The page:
Laos is a jungle country of rural villages with wooden stilt houses and smoky cooking fires. Karst hills obstruct the journey, jutting up like horribly broken teeth, unbrushed and moss-covered. Distances are not great, but winding roads make journeys into marathons. The highway between Vientiane and Luang Prabang is like a footpath that — over time and purely by default — became a highway. Modernization goes no further than the edges of the pavement.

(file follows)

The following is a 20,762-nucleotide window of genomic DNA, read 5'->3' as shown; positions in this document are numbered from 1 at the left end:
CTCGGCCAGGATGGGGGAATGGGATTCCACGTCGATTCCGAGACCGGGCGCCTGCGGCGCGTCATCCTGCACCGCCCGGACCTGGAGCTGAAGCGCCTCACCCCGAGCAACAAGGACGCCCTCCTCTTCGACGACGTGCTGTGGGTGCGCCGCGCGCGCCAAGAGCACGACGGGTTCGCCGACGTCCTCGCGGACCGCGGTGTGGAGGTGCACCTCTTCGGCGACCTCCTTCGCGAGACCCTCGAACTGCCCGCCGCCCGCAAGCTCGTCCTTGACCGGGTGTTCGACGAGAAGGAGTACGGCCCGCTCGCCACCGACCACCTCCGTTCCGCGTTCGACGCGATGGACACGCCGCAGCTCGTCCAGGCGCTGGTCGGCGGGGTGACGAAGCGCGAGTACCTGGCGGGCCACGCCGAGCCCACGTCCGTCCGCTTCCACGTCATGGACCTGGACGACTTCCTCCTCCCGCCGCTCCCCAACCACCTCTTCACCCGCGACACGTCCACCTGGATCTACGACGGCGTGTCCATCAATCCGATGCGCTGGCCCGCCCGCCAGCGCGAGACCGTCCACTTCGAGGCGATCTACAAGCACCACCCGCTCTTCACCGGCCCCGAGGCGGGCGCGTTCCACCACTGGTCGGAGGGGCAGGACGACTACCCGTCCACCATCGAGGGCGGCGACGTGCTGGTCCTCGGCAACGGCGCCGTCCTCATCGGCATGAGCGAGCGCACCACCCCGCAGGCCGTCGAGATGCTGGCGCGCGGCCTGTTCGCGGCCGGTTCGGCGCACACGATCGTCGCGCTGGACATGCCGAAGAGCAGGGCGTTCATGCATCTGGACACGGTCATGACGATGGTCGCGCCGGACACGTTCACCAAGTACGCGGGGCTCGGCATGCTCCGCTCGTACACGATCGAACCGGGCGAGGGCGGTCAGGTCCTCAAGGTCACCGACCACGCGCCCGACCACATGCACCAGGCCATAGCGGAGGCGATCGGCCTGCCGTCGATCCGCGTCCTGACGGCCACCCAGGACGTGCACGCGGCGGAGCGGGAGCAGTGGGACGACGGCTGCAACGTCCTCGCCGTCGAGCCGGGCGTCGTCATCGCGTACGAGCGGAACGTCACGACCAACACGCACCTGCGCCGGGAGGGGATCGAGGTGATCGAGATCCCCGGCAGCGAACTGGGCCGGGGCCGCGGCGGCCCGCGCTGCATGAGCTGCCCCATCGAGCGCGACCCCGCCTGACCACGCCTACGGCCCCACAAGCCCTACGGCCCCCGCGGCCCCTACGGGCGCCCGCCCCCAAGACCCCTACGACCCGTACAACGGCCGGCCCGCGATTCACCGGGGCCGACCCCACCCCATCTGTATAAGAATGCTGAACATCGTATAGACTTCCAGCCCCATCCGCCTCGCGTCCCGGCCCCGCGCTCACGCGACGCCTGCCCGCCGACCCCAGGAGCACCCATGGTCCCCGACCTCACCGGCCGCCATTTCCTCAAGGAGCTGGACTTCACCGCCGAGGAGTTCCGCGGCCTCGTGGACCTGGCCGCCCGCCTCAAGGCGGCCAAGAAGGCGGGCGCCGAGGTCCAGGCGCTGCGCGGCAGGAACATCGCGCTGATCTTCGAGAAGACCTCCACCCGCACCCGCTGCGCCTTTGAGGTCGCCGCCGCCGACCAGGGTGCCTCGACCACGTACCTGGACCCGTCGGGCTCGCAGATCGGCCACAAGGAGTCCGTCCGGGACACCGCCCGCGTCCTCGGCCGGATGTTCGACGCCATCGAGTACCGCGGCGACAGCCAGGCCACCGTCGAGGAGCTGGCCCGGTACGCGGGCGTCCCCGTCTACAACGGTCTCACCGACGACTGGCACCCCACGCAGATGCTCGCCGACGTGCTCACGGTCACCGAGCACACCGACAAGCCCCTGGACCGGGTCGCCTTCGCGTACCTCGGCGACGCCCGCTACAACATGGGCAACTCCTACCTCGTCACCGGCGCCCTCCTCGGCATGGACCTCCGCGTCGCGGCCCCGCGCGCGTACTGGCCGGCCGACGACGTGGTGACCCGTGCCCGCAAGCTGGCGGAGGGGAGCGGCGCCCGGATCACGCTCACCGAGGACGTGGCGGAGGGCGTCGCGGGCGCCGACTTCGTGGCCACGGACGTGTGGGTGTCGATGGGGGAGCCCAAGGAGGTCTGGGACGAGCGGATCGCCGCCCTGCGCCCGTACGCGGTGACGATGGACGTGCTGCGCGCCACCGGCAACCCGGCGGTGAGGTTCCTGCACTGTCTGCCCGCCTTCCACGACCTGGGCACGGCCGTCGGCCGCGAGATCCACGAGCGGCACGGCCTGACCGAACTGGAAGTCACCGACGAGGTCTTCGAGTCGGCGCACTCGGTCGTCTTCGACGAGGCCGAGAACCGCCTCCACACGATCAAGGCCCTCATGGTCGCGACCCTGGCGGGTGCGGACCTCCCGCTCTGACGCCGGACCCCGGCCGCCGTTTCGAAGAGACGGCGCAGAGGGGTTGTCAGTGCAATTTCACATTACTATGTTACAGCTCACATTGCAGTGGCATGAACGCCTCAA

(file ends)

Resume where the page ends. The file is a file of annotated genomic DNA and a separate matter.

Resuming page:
In the small-town streets of Vientiane, the French colonial legacy survives in baguettes and strong black Lao coffee. Eleven hours by winding bus to the north, this foreign influence fades like a song. Luang Prabang, the ancient royal capital, drowses beside the muddy Mekong River, where gilded temples with low swept roofs dream quietly in the side streets. Nothing much happens in Laos. The French colonizers said: “The Vietnamese plant rice, the Cambodians watch it grow, and the Lao listen to it grow.” The Lao proverb is more direct: “Too much work is bad for the brain.”